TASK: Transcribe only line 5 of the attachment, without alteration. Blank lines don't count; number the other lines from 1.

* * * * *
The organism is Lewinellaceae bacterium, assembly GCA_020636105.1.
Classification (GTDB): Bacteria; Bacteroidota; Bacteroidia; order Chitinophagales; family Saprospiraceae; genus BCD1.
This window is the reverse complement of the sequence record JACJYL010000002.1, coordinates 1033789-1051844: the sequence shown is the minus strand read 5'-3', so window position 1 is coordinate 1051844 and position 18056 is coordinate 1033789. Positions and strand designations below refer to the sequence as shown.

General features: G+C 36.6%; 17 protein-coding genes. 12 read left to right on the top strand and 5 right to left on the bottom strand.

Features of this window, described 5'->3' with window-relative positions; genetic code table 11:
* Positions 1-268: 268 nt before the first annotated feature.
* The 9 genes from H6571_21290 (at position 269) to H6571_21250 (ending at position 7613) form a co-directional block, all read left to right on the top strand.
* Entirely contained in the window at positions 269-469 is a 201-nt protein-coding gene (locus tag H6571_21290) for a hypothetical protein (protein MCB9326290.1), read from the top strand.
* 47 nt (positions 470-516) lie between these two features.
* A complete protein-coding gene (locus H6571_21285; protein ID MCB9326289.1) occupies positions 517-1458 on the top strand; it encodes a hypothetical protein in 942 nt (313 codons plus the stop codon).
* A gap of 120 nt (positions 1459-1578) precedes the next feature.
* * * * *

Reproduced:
Features of this window, described 5'->3' with window-relative positions; genetic code table 11: